Which of Amazon’s Comedy Pilots Are Worth Watching?


In a fascinating push to introduce democracy to digital streaming, Amazon has released six children’s show pilots and eight comedy pilots for audiences to watch and nominate for development into a full original series. The response so far has been strong: according to Amazon, the pilots made up 8 out of the 10 most watched instant streaming shows this past weekend. Although the pilots are free and easily accessible, eight 25-minute episodes is quite a lot of viewing for all but the most die-hard television fanatics. Luckily, the Flavorwire staff has watched each pilot and is here to help you decide what to watch and rally around. From cartoons to musical comedy, here’s the rundown on Amazon’s experiment with original programming.


The premise of Browsers is close to my heart: it’s a mix of musical and workplace comedies, except the “workers” are actually unpaid interns at a barely veiled version of the Huffington Post. While I’m very happy here at Flavorwire [ed. note: we paid her to say that], Browsers is a spot-on lampoon of the horror stories I’ve heard from friends at other internships, including ruthless competition, Starbucks runs, and terrifying bosses. The main characters are all charming millennial archetypes (the stoner chick, the earnest postgrad, the Twitter celebrity, the social justice do-gooder), and best of all, their job consists chiefly of something we can all relate to: browsing the Internet for cool stuff. Soundtracked by a whopping three original numbers, Browsers looks like a promising successor to both Glee and Girls, minus many of those shows’ gaping flaws. — Alison Herman

Dark Minions

Brief disclaimer: though the pilot of Dark Minions is mostly simple animation that’s slow to the point of distraction, the actual series would be shot in stop motion. The plot is a cutesy spoof on the classic Star Wars premise of an evil intergalactic entity (in this case, a corporation) taking over the universe. Our heroes are a divorcée, Mel, and a stoner, Andy, who’ve signed on as two of the faceless drones in the Galactic Space Corporation’s Death Star-like space station. Mel and Andy encounter some rebels on a reconnaissance mission, and just like that, the two are on their way to becoming reluctant freedom fighters against an organization that’s more bureaucratic than menacing. — Alison Herman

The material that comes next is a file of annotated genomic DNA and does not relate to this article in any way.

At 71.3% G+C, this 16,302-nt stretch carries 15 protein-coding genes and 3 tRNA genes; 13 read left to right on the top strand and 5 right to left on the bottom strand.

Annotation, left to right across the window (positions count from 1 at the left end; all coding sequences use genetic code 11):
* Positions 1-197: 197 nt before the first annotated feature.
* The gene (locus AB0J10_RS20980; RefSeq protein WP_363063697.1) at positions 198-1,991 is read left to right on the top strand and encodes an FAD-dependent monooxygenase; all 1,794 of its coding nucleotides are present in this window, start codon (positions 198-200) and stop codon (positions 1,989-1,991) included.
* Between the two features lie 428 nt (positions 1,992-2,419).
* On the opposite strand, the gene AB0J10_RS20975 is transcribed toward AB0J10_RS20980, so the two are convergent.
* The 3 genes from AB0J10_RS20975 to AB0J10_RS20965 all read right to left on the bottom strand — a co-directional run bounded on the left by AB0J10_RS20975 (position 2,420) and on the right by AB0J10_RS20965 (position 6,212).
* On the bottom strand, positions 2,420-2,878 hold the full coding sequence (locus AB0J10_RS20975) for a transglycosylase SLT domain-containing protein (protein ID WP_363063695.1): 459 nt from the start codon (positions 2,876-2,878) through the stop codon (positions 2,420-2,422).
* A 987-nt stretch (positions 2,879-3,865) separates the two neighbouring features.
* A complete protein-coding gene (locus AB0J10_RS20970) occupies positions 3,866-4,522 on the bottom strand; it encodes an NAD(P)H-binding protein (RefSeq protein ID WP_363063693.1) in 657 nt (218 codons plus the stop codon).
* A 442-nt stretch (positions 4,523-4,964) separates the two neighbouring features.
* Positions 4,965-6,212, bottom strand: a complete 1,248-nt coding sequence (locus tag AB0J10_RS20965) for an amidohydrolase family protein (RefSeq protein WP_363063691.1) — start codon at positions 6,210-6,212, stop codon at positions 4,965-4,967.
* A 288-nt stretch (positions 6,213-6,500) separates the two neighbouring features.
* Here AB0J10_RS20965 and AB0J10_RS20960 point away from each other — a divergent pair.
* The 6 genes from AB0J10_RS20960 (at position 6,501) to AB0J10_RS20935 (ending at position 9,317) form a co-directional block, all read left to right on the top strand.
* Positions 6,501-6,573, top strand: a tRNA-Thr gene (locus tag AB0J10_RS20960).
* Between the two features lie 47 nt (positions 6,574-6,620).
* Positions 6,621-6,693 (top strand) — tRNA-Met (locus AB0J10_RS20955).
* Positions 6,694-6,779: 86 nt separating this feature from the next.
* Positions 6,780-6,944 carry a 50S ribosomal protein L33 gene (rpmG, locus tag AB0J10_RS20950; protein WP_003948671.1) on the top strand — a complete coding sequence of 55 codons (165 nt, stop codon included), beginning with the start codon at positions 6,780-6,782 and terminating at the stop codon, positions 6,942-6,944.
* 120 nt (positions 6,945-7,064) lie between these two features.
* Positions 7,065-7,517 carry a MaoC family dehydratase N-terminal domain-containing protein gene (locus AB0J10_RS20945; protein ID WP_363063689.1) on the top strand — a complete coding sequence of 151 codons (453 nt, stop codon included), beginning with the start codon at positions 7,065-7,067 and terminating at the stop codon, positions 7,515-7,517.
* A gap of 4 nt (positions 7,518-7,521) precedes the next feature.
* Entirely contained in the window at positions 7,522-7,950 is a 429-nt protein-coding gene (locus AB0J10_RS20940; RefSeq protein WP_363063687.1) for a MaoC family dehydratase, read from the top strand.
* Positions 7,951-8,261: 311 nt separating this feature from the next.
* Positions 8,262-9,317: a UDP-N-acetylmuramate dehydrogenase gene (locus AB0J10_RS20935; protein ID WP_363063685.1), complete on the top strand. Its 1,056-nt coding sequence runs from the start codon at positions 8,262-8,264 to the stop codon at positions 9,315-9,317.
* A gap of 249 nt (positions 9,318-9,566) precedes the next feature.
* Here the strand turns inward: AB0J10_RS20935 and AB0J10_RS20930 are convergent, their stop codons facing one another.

By day, friends Lucretia and Hezbah work ordinary jobs at the mall, but their real calling rests in fending off evil otherworldly spirits to save humanity from doom and destruction, all with the power of their acrylic French tip nails. This is the premise for the Kristen Schaal-produced Supanatural, an animated comedy series that fuses the fantastical with the fabulous. In the pilot, the savvy duo take on a talking crystal skull seeking Armageddon, enlisting the help of their mall friends (an array of multifariously funny characters to check off the list of comedy stereotypes) to take the “hater” down. With a clever concept, bags of attitude, and some quite funny moments, it would be interesting to see where Supanatural could go. — Chloe Pantazi


Nerdy boy problems abound in Betas, a comedy series set in the Silicon Valley that follows four guys with social problems as they develop a social app. There are two main story lines in the pilot, as Trey and Nash crash the party of an affluent and seemingly uninterested investor – who has helped along the group’s rivals, the snarky creators of a successful parking app, Valet Me – to pitch their BRB app. Meanwhile, the other two chaps, Hobbs (who we meet in his boxers, engaging in a steamy web chat at the laundromat) and Mitch work on winning over the affections of a girl Mitch is interested in, though she’s being pursued by a DJing douchebag. With premature hints at love interests, friendship fallout, career prospects, and a Moby cameo (is it just me, or is Moby in everything?), Betas could be The IT Crowd for the Zuckerberg set. — Chloe Pantazi